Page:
14ymedio, Luz Escobar, Miami, 8 November 2018 — The Versailles smells of coffee, intense and short like those drunk copiously by some of those who on Tuesday night awaited the election results in Florida. Exiles from five decades ago, young people who mix English with Spanish and newcomers from the island who finished a sip as the results became known, little by little, about the numbers from the ballot boxes.
Autumn does not exist in Miami and on this Tuesday night, sweat ran down the forehead of Julita, a Cuban woman who has been in Florida for two years after entering through the border with Mexico when the wet foot/dry foot policy was still in effect. On the outskirts of the most emblematic Cuban exile restaurant, the woman laughed, danced a few steps and waved a small flag of the island.
The joy of Julita, 68, did not spring from the fact that her favorite candidates had won at the polls, because in reality she does not yet have a US passport and cannot vote in the elections. However, it was the first election she lived in the land of Uncle Sam and it was all a surprise for her, a former militant of the Communist Party who now avoids talking about her past.
With two naturalized children already in the United States, the Cuban woman has had intense weeks. “I had to tell my family that we were not going to talk about politics at the table because we always ended up fighting,” she says, surprised by the passion that these mid-term elections have unleashed, but at the same time enjoying “the heated discussions that occurred.”
Cuban Americans in Florida experienced a tense environment before legislative elections in which there were several surprises and numerous disappointments. “I voted for María Elvira Salazar because she is very charismatic and she is also Cuban,” says Rodolfo Morejón, another Cuban who was finishing coffee outside of Versailles while waiting for the final tally to be published.
Social networks had boiled over for weeks in a real pitched battle where many friends came to insult each other, lifelong acquaintances were blocked and every demonstration for or against a candidate raised disgust on all sides.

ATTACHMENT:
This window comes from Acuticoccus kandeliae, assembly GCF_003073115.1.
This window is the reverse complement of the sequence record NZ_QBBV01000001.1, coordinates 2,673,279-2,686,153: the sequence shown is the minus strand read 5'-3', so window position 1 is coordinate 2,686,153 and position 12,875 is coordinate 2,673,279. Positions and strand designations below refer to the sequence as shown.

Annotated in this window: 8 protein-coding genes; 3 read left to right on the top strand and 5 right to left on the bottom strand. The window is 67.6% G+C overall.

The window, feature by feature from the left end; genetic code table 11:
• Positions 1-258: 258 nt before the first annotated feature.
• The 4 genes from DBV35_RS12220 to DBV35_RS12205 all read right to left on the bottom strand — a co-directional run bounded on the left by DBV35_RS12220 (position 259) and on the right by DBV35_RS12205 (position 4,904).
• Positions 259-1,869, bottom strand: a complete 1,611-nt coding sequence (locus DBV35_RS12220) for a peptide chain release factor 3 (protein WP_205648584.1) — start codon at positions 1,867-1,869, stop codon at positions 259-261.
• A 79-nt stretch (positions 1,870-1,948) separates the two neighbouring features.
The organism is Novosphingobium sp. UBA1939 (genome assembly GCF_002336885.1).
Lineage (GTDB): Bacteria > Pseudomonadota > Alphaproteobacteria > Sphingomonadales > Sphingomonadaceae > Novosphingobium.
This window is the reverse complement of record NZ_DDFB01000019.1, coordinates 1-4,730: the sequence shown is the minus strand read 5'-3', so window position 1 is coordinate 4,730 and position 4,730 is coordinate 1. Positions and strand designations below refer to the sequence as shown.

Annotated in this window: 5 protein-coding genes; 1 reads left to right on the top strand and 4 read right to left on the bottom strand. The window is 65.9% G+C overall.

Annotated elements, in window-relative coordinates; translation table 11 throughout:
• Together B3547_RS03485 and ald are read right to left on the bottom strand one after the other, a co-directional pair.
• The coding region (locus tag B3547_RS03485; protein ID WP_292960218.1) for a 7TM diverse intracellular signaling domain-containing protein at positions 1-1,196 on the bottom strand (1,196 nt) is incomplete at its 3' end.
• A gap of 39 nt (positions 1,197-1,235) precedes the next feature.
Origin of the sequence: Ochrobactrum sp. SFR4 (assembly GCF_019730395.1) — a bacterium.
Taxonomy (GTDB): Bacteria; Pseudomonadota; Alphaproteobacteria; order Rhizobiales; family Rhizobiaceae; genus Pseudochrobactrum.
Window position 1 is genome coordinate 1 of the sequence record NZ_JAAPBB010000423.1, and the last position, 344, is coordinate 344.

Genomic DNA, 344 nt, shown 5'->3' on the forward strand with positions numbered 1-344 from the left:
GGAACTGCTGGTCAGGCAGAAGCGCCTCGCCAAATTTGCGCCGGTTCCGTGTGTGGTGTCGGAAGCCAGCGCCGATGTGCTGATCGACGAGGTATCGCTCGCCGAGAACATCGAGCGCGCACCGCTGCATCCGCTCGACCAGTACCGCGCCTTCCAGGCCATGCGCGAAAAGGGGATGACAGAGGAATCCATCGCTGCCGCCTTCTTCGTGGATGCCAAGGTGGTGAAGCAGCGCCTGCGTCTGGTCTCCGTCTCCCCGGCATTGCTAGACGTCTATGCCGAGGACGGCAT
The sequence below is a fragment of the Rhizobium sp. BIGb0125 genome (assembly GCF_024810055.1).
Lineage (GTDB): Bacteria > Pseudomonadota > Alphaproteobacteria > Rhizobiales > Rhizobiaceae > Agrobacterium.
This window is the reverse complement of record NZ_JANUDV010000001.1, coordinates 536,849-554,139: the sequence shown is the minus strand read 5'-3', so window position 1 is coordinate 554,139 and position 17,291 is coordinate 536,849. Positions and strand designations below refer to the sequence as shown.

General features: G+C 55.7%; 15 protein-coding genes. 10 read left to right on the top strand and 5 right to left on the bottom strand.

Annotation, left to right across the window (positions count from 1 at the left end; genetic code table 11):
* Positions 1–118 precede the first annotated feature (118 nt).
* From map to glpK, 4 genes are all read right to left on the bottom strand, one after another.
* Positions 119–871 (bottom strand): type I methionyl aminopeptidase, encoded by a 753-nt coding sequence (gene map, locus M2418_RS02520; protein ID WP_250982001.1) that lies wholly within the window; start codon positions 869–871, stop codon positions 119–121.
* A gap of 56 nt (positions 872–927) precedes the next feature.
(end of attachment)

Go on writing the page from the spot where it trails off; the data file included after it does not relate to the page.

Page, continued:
Salazar, a well known figure inside and outside the island due to her long career as a journalist on Florida television, was one of the losers on Tuesday, where the pulse for the 27th district was won by her opponent Donna Shalala, former president of the University of Miami. The victory of the latter can be read in terms of a “de-cubanization of politics” in the city with the most exiles from the island.
Shalala met to celebrate with her supporters at the Woman’s Club of Coral Gables. From there she spoke to her followers who did not take their eyes off a huge screen that was broadcasting the results and shouted euphorically every time there was a victory for the Democratic Party and an area of the map of the United States was colored blue.
“The best one won,” shouted one of her voters assembled in the The Versailles and who was adorned in the blue color of the Democrats and wearing a baseball cap with the flag of the solitary star. “It does not matter if you are Cuban or American, young or old, more charismatic or less charismatic, what matters is that you are a decent and hardworking person,” he added loudly.
Annie Betancourt, a 70-year-old Democrat, was also pleased that Shalala won the seat that Republican Ileana Ros-Lehtinen had vacated. “She conducted a positive campaign based on her knowledge, she is a person with government experience and in the political issues that matter to the voters of the district, such as health and education”, says this Cuban resident of the United States since 1960, who was a state representative in Tallahassee.
The tumult also reached the island, where through illegal satellite dishes many followed the step by step process, more out of curiosity than real interest. In the neighborhood of Centro Habana, María Eugenia and Gerardo, both retired and with children living in Florida, stayed all night glued to the television so as not to miss “the spectacle”.
“We do not understand much, but at least you see that the people care about who will be their representatives and are going to the polls enthusiastically,” says María Eugenia, who after midnight saw the last part through a cable that a neighbor, 200 meters away, rents for 20 dollars a month to enjoy totally American programming.
“Now when my daughter calls me I can comment as if I had been there,” says the retired woman who admits she has not participated in the neighborhood discussions about the new constitution. “No, why, going or not going will not change anything, that’s why it’s so different.”
Hundreds of kilometers away from the banned satellite dish and the retirees who were watching the elections like those who watch a show, the Versailles café loses neither the heat nor the intensity. To the extent that losers and winners are confirmed, it tastes more bitter for some and sweeter for others.
The night is finished off by a young Cuban-American girl who carries in her hand a stamp that says “I Voted”. She mixes her words in Spanish and English and celebrates the importance of going to vote because for her “every voice is important” and “although we do not all think alike, it is good to go out and express what we want with the vote”.
Translated by Wilfredo Díaz Echevarria
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